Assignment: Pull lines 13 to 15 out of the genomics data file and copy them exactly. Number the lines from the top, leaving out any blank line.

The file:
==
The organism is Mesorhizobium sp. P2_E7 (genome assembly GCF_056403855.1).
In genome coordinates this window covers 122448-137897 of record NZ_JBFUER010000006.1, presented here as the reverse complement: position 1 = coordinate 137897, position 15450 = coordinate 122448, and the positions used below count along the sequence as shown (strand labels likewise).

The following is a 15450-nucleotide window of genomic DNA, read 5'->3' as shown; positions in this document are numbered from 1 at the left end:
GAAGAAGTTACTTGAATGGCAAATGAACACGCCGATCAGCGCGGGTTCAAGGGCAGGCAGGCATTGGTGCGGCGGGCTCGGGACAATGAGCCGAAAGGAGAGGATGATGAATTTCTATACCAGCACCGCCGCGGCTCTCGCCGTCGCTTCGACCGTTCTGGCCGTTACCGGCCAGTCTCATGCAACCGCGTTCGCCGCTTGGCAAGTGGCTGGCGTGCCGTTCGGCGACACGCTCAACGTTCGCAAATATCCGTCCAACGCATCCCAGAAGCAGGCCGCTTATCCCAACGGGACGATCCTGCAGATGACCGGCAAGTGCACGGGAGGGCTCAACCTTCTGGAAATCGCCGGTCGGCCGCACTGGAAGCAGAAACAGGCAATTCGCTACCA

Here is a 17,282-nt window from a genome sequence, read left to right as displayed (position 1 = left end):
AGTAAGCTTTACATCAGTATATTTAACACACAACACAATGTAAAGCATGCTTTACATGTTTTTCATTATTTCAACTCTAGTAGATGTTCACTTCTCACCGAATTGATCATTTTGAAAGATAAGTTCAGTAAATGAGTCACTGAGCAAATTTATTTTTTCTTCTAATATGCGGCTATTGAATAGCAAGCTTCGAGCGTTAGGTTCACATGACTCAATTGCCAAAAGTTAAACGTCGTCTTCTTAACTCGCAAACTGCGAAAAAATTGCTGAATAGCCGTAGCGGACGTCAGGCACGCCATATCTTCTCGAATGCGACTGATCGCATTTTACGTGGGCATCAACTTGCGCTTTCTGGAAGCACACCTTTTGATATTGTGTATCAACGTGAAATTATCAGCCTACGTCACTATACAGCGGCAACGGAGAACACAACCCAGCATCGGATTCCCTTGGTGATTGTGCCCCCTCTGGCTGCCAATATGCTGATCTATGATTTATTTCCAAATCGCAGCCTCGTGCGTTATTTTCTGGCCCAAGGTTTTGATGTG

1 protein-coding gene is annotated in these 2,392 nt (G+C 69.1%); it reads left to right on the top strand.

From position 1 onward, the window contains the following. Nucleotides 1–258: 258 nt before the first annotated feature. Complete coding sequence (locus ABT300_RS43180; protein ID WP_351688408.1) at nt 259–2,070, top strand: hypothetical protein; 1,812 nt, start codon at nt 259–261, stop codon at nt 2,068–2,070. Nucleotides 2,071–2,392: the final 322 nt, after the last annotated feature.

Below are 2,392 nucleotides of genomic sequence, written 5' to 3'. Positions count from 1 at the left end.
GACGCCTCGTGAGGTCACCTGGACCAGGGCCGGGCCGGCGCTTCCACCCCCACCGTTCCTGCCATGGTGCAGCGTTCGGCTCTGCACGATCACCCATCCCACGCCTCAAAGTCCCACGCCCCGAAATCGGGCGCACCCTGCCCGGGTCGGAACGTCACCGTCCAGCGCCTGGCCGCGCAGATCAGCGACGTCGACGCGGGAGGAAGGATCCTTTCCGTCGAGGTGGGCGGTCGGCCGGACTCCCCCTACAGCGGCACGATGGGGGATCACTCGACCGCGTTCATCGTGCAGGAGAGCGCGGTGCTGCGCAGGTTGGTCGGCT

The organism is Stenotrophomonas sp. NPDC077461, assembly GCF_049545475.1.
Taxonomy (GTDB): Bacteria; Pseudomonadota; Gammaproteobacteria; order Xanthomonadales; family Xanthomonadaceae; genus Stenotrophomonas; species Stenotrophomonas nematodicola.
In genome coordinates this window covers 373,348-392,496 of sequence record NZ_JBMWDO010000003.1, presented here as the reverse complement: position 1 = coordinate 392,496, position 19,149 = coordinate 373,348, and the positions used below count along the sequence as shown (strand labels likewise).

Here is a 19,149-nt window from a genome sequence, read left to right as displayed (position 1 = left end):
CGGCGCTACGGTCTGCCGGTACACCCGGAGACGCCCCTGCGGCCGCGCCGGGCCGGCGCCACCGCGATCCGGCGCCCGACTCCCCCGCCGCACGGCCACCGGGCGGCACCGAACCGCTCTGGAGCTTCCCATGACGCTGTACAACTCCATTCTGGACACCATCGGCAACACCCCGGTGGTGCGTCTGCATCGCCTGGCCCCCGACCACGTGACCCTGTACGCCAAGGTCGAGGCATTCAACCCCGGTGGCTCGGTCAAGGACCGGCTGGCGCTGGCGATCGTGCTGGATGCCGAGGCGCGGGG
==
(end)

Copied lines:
In genome coordinates this window covers 373,348-392,496 of sequence record NZ_JBMWDO010000003.1, presented here as the reverse complement: position 1 = coordinate 392,496, position 19,149 = coordinate 373,348, and the positions used below count along the sequence as shown (strand labels likewise).

Here is a 19,149-nt window from a genome sequence, read left to right as displayed (position 1 = left end):
CGGCGCTACGGTCTGCCGGTACACCCGGAGACGCCCCTGCGGCCGCGCCGGGCCGGCGCCACCGCGATCCGGCGCCCGACTCCCCCGCCGCACGGCCACCGGGCGGCACCGAACCGCTCTGGAGCTTCCCATGACGCTGTACAACTCCATTCTGGACACCATCGGCAACACCCCGGTGGTGCGTCTGCATCGCCTGGCCCCCGACCACGTGACCCTGTACGCCAAGGTCGAGGCATTCAACCCCGGTGGCTCGGTCAAGGACCGGCTGGCGCTGGCGATCGTGCTGGATGCCGAGGCGCGGGG